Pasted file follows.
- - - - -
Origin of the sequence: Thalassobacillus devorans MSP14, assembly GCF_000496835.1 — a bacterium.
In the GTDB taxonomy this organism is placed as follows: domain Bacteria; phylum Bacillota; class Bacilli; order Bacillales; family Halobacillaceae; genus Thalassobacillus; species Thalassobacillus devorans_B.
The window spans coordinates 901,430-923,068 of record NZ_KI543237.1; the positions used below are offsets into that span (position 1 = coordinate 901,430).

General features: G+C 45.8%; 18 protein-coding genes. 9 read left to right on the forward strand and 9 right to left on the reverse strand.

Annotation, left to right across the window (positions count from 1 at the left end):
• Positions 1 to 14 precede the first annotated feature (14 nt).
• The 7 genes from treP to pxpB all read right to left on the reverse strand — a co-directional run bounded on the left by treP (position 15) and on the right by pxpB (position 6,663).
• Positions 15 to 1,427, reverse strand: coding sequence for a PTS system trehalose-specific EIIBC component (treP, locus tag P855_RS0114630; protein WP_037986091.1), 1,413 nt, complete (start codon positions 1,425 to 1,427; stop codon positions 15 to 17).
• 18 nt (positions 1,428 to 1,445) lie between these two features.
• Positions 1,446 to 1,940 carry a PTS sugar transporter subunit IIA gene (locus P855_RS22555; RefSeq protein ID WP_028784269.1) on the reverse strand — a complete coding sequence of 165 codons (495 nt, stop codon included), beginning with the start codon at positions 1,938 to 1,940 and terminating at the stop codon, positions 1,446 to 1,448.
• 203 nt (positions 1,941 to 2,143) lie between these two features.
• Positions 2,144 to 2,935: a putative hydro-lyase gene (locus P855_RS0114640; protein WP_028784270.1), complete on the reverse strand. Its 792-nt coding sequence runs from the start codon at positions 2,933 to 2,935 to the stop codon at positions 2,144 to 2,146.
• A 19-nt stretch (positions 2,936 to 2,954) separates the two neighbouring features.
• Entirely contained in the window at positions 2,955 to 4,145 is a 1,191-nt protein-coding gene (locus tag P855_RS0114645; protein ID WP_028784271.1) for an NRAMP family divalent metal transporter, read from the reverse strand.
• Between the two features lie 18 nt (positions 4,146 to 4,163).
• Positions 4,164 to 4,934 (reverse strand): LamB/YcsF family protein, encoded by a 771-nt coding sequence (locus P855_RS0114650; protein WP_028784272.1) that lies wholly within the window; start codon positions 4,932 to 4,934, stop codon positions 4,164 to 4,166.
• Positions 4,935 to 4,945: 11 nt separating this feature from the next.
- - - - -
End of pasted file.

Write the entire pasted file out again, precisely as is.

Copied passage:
Origin of the sequence: Thalassobacillus devorans MSP14, assembly GCF_000496835.1 — a bacterium.
In the GTDB taxonomy this organism is placed as follows: domain Bacteria; phylum Bacillota; class Bacilli; order Bacillales; family Halobacillaceae; genus Thalassobacillus; species Thalassobacillus devorans_B.
The window spans coordinates 901,430-923,068 of record NZ_KI543237.1; the positions used below are offsets into that span (position 1 = coordinate 901,430).

General features: G+C 45.8%; 18 protein-coding genes. 9 read left to right on the forward strand and 9 right to left on the reverse strand.

Annotation, left to right across the window (positions count from 1 at the left end):
• Positions 1 to 14 precede the first annotated feature (14 nt).
• The 7 genes from treP to pxpB all read right to left on the reverse strand — a co-directional run bounded on the left by treP (position 15) and on the right by pxpB (position 6,663).
• Positions 15 to 1,427, reverse strand: coding sequence for a PTS system trehalose-specific EIIBC component (treP, locus tag P855_RS0114630; protein WP_037986091.1), 1,413 nt, complete (start codon positions 1,425 to 1,427; stop codon positions 15 to 17).
• 18 nt (positions 1,428 to 1,445) lie between these two features.
• Positions 1,446 to 1,940 carry a PTS sugar transporter subunit IIA gene (locus P855_RS22555; RefSeq protein ID WP_028784269.1) on the reverse strand — a complete coding sequence of 165 codons (495 nt, stop codon included), beginning with the start codon at positions 1,938 to 1,940 and terminating at the stop codon, positions 1,446 to 1,448.
• 203 nt (positions 1,941 to 2,143) lie between these two features.
• Positions 2,144 to 2,935: a putative hydro-lyase gene (locus P855_RS0114640; protein WP_028784270.1), complete on the reverse strand. Its 792-nt coding sequence runs from the start codon at positions 2,933 to 2,935 to the stop codon at positions 2,144 to 2,146.
• A 19-nt stretch (positions 2,936 to 2,954) separates the two neighbouring features.
• Entirely contained in the window at positions 2,955 to 4,145 is a 1,191-nt protein-coding gene (locus tag P855_RS0114645; protein ID WP_028784271.1) for an NRAMP family divalent metal transporter, read from the reverse strand.
• Between the two features lie 18 nt (positions 4,146 to 4,163).
• Positions 4,164 to 4,934 (reverse strand): LamB/YcsF family protein, encoded by a 771-nt coding sequence (locus P855_RS0114650; protein WP_028784272.1) that lies wholly within the window; start codon positions 4,932 to 4,934, stop codon positions 4,164 to 4,166.
• Positions 4,935 to 4,945: 11 nt separating this feature from the next.